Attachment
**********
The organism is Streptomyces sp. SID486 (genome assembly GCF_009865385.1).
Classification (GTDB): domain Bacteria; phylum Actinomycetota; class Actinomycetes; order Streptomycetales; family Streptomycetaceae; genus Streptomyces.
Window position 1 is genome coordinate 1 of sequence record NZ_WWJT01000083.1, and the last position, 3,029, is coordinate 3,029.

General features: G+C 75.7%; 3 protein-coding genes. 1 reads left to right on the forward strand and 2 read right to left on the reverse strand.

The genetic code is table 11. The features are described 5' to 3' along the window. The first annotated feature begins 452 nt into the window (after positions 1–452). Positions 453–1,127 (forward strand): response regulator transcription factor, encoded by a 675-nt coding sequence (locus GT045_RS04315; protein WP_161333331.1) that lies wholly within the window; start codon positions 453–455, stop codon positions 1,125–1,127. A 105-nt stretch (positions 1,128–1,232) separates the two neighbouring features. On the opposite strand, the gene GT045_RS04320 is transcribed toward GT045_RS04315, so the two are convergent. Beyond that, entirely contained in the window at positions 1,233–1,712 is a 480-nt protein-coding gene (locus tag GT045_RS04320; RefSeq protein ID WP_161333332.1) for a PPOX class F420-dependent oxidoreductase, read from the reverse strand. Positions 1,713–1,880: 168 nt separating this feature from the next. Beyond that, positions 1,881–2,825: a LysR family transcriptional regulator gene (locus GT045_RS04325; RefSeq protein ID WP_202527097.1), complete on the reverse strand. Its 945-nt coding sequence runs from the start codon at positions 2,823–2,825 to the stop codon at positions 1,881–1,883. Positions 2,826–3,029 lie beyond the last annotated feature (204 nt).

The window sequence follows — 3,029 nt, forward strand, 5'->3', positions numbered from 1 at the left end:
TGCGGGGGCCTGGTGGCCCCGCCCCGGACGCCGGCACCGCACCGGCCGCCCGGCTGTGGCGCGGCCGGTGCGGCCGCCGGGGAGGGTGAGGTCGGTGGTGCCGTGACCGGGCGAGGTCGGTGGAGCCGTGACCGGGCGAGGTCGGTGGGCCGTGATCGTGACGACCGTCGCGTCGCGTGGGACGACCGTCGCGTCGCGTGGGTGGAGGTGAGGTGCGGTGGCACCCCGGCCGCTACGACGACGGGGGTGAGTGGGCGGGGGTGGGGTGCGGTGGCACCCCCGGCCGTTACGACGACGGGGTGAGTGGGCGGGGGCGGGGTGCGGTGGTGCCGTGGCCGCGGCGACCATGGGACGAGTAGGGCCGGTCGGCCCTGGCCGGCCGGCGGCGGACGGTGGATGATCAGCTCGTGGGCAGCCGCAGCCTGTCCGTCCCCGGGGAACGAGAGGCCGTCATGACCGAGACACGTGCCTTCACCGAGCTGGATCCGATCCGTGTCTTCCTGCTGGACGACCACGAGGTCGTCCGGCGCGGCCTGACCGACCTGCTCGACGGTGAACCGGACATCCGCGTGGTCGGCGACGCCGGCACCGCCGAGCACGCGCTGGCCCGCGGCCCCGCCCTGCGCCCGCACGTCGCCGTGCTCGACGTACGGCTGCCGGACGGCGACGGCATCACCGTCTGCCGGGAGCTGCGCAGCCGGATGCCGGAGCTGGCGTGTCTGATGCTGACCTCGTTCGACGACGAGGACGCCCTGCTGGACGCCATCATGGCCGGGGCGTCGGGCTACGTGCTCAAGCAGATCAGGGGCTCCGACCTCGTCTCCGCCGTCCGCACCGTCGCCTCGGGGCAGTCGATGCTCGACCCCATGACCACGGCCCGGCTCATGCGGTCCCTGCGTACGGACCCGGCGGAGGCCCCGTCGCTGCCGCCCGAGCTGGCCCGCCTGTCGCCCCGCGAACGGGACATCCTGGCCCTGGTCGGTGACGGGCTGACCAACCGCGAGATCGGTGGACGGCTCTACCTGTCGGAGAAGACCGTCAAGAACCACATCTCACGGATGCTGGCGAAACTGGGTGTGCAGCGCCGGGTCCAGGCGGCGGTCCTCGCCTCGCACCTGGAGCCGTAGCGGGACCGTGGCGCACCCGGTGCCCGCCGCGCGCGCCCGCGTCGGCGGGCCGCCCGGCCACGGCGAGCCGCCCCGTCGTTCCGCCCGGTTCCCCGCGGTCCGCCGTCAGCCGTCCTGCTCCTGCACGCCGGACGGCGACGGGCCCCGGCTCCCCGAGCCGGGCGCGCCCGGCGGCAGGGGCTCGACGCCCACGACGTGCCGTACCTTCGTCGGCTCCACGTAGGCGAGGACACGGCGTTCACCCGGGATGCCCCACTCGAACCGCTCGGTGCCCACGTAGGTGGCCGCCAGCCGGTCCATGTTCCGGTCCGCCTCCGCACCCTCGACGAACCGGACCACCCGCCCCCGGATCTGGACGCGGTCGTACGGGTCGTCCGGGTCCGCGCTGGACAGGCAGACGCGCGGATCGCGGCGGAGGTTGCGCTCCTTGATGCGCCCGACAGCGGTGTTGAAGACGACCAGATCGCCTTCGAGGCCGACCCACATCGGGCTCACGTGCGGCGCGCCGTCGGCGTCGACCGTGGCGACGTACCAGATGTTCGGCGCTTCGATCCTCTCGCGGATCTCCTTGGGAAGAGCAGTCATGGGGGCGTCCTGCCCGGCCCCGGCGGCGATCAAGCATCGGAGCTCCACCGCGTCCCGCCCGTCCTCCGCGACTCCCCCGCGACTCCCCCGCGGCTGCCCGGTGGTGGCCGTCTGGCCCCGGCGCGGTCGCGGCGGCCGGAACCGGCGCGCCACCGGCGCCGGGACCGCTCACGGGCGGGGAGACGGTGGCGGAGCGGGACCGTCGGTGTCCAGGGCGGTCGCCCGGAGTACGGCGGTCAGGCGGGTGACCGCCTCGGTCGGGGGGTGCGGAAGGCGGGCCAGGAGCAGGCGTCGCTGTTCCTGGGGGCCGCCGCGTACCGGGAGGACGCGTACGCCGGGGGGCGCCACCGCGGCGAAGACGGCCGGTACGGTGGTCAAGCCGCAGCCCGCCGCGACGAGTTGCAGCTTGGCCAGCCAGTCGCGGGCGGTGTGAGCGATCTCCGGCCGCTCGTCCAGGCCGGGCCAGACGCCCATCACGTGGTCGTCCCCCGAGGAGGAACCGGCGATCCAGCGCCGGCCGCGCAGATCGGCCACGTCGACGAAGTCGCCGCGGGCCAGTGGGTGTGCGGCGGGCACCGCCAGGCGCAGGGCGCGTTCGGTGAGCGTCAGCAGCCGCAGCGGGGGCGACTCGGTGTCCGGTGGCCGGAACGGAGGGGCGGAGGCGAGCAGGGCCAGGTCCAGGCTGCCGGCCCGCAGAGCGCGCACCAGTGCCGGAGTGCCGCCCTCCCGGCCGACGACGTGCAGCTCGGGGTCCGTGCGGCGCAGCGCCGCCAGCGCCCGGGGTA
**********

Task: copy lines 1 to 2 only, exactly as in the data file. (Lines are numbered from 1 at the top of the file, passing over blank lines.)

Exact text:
The organism is Streptomyces sp. SID486 (genome assembly GCF_009865385.1).
Classification (GTDB): domain Bacteria; phylum Actinomycetota; class Actinomycetes; order Streptomycetales; family Streptomycetaceae; genus Streptomyces.